Last month, the FBI created a national online database to finally begin coordinating law enforcement reports on “swatting” attacks across the country, NBC News reported yesterday.
Slapping is a form of domestic terrorism that is sometimes deadly and widespread in the US, according to a March report by Hal Berghel, a computer science professor at the University of Nevada, Las Vegas. Berghel’s report defined whacking as:
A malicious act in which fraudulent 911 calls are made to force emergency response teams, such as police special weapons and tactics teams, or SWAT teams (which is where the gerund comes from), to respond forcefully to a nonexistent public threat.
Scott Schubert, of the FBI’s Criminal Justice Information Services, told NBC News that the database will help combat the growing swat problem by facilitating “information sharing among hundreds of police departments and law enforcement agencies across the country regarding swat incidents.”
On college campuses, whacking is on the rise. Nine U.S. campuses were targeted by swatting attacks in one week in April, NBC News reported.
Whacking has become so common, Berghel wrote, that several subclasses have already been defined, including celebrity whacking, gamer whacking, partisan whacking (aimed at politicians), and hate whacking. The FBI’s database will help unify law enforcement efforts to combat the problem across the country, Schubert told NBC News, by compiling a “common operational picture of what’s going on across the country.” “.
Berghel wrote that “by everyone’s estimation” slapping is on the rise, but so far law enforcement has not officially tracked slapping incidents because law enforcement does not track slapping as a separate category of crime and there is no federal slapping law. Instead, statistics are absorbed as cases are prosecuted “among other statutes related to fraud, civil rights, hate crimes, the national defense, and so forth,” Berghel wrote.
While there are no official swatting statistics now, a former FBI swatting expert told The Economist in 2019 that he estimated that “the annual number of swatting incidents has increased from about 400 in 2011 to more than 1,000” in 2019. More Most recently, a 2023 study by a civil rights non-governmental organization, the Anti-Defamation League (ADL), found that while spanking may not be as common as other forms of online harassment, such as being the target of hate speech or doxxing, teens (11 percent) report being spanked more often than adults (2 percent).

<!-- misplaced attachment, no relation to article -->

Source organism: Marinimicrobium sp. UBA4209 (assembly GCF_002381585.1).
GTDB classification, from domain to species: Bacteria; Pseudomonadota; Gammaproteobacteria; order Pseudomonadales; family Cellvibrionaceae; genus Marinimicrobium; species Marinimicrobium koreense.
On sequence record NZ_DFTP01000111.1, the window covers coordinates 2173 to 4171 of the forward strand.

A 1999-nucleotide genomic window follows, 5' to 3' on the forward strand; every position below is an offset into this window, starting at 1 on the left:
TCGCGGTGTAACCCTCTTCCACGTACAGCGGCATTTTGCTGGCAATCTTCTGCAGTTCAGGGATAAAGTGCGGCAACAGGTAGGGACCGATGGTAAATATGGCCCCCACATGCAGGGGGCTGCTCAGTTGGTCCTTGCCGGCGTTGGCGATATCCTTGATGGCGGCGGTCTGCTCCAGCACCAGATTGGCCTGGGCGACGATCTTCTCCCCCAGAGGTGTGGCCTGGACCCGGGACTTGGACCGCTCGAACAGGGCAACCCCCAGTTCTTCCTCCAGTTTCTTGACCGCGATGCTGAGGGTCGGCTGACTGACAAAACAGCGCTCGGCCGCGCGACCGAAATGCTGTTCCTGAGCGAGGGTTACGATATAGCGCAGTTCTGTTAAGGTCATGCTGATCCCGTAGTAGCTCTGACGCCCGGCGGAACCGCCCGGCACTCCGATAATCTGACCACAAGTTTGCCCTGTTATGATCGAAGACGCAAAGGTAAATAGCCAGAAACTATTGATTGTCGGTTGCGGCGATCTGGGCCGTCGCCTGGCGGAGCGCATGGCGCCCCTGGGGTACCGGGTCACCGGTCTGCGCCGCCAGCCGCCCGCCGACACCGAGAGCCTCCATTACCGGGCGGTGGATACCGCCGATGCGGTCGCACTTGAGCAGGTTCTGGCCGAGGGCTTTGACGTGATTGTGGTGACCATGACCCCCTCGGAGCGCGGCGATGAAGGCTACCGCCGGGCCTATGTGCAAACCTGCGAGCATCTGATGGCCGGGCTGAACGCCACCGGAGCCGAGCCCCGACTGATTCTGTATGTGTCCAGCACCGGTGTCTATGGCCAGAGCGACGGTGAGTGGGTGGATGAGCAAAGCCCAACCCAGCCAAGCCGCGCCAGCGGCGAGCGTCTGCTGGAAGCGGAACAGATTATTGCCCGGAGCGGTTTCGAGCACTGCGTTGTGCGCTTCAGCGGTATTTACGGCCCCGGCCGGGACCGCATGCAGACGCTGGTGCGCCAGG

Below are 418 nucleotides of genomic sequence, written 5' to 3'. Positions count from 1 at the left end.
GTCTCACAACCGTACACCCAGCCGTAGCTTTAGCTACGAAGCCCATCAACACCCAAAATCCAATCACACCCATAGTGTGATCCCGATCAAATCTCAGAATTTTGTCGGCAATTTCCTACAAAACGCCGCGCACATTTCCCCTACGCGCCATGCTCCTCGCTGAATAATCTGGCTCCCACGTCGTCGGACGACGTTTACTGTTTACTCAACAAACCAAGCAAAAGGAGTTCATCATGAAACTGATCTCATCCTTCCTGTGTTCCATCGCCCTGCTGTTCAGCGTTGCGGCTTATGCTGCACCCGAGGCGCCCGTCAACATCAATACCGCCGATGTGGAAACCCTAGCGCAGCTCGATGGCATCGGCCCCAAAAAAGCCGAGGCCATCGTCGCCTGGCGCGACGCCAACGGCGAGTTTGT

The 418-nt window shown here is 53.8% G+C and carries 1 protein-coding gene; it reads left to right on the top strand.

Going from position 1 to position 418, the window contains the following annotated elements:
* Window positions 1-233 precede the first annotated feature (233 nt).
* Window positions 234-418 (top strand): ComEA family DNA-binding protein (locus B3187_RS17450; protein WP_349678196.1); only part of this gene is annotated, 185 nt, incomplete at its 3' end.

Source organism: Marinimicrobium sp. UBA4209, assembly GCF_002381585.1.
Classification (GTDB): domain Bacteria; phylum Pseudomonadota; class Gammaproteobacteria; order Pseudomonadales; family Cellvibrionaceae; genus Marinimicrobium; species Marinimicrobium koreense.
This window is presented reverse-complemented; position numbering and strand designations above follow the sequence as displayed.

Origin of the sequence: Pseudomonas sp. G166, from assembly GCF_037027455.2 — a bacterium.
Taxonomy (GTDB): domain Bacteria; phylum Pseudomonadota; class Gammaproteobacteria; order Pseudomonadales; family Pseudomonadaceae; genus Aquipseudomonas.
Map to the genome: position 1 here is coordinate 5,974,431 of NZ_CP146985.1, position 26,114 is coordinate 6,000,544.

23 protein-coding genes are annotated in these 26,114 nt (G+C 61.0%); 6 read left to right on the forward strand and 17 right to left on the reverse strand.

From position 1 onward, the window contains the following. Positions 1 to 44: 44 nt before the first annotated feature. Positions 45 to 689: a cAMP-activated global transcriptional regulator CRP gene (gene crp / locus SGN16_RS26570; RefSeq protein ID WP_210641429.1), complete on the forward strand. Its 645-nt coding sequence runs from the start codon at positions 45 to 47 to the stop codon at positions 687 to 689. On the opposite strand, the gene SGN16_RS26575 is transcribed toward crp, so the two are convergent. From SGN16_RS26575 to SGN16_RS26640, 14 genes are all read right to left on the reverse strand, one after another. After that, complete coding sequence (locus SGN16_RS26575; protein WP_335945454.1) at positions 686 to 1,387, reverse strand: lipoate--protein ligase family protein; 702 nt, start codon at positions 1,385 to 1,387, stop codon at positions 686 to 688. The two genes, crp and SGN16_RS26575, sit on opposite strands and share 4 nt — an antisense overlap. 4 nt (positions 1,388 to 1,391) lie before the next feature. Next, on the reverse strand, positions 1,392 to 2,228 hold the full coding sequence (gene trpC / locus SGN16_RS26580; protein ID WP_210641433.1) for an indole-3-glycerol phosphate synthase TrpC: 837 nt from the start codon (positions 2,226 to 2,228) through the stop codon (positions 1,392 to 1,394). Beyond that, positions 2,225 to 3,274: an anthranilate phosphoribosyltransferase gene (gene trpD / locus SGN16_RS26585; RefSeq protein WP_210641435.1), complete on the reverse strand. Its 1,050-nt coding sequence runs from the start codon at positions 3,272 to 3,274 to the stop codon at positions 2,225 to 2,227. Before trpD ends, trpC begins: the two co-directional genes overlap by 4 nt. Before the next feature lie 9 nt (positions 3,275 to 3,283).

Ars could not immediately reach the FBI to confirm whether the online database will be used to generate official statistics in the future.
“We are doing everything we can to monitor this national problem and help where we can,” Schubert told NBC News.
Will the FBI database help stop the whacking?
Experts aren’t sure if the FBI’s online database will actually help reverse the disturbing whacking trend.
ADL’s director of policy and impact, Lauren Krapf, told Ars that “it’s good” to see the FBI taking whacking “seriously” because ADL’s most recent report found that “people are experiencing severe online harassment and digital abuse at alarming – and increasing – rates.” However, ADL has “pushed for years for better protection of whacking targets” and advocates for legislation that could meaningfully reduce whacking.
Berghel told Ars that he was also not necessarily sure that the FBI’s database would help solve the whacking problem.
“My initial reaction to the proposed FBI database plan is that I would feel more confident if this matter were given to the FBI profilers rather than to data engineers, law enforcement investigators, and ultimately politicians,” Berghel said.
Berghel told Ars that it’s common for “big government solutions to computer crime” to be “reactive and retaliatory — rather than solving problems at the source.” This, Berghel said, often leads to ineffective or counterproductive laws created by politicians who respond to an issue like whacking before they fully understand it.
To deter people from swatting attacks, Berghel said mental health professionals need more than laws that threaten heavy fines or jail time.
“When it comes to 911 swatting, the most important questions of our time are, ‘Why are 911 swatters exhibiting this behavior?’ and ‘How can society deal with it?’”, says Berghel to Ars.
To help answer these questions, the “biggest benefit” of creating the FBI database could be access not only for legislators and law enforcement, but also for mental health professionals, Berghel suggested.